A question we get a lot is what is traumatic brain injury? Traumatic brain injury (or TBI) is usually caused by a violent blow to the head or body. An object piercing the brain tissue, such as may happen in an automobile accident, can also cause TBI. Most traumatic brain injuries are mild concussions that do not require hospitalization, but sadly, TBI does contribute to nearly 50,000 deaths a year in the U.S. Treatments for traumatic brain injury depend on the severity of the injury. Therapies may include emergency treatment, medications, rehabilitation, and stem cell therapy.
Inflammation is the body’s normal response to injury, but the hard skull around the brain prevents outward swelling when it’s injured. Instead, pressure builds up inside the skull, and this pressure can cause even further injury.
Interruption in communication patterns between the brain’s neurotransmitters creates an imbalance of the delicate chemistry needed for normal function. If the injury is mild, normal function may resume when the brain heals and inflammation recedes. But if the pressure is prolonged or the injury is more severe, complications can be life-altering.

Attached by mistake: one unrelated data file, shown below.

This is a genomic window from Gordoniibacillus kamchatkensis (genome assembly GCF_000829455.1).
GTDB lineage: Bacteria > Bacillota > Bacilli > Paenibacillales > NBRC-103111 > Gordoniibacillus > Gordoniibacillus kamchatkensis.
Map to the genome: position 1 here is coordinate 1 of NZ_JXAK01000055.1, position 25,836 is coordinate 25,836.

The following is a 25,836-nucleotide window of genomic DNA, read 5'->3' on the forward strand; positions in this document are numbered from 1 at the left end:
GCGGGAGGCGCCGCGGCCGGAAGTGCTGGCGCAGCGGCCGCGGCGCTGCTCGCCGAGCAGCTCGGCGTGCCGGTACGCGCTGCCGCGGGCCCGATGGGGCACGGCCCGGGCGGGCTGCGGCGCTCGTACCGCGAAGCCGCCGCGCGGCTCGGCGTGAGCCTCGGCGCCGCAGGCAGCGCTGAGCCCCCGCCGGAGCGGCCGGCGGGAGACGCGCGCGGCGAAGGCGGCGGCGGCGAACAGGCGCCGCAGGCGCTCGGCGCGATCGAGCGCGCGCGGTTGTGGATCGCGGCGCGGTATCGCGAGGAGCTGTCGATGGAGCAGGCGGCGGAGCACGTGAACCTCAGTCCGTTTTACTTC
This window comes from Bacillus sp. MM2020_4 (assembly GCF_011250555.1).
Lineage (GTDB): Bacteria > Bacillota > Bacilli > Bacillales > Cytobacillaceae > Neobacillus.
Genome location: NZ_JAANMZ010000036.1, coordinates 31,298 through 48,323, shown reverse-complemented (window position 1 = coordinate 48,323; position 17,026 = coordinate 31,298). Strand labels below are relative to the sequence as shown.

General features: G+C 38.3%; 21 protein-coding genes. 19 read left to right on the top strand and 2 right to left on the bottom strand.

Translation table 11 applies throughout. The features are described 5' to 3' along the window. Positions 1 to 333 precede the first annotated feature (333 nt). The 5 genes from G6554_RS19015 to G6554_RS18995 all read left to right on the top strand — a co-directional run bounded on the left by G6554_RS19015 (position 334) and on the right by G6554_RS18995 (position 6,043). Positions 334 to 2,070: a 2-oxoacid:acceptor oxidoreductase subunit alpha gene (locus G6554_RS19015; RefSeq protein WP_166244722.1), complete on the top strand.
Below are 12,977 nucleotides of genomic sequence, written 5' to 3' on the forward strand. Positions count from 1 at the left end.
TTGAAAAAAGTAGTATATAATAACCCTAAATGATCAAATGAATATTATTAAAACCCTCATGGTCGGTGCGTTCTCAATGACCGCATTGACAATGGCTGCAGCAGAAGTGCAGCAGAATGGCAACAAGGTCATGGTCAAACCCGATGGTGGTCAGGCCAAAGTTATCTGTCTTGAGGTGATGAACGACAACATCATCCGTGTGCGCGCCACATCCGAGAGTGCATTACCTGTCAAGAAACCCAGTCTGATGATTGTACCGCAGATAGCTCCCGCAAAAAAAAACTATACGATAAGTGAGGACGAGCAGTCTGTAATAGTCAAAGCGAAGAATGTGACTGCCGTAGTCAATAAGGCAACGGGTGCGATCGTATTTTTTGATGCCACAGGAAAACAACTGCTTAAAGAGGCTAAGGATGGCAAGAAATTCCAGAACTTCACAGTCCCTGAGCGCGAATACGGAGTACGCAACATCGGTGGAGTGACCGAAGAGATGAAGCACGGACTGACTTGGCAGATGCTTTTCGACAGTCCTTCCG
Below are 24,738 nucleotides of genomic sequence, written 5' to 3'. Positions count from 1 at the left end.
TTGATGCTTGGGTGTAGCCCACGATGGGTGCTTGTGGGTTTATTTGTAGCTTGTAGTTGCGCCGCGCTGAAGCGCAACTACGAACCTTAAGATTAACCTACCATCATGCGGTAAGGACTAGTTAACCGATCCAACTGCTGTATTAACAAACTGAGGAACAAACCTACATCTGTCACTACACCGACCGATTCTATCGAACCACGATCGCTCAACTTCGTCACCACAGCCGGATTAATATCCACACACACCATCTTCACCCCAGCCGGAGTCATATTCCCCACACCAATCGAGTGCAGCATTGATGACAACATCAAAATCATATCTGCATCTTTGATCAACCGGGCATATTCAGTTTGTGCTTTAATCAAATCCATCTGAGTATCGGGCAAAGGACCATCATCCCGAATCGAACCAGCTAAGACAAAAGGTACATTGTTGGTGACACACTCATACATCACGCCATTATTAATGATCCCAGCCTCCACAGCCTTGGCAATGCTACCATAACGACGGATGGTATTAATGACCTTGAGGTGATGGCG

The Symptoms of TBI
The term “traumatic brain injury” sounds severe, and in some cases, it can be. However, traumatic brain injury is also the correct term for describing mild concussions that don’t appear to be concerning immediately after the event. Symptoms and complications related to TBI may appear days or even weeks after the injury. That is why all TBIs should be considered serious incidents until more information becomes available.
Symptoms of a mild TBI may include:
Fatigue or drowsiness
Loss of balance
Ringing in the ears
Strange taste in the mouth
Loss of smell
Sensitivity to light or sound
Loss of consciousness for a few seconds or minutes
Feeling confused, disoriented
Problems with memory or difficulty concentrating
A more serious TBI may also cause convulsions, clear fluids draining from ears or nose, weakness in toes and fingers, or dilation of one or both pupils.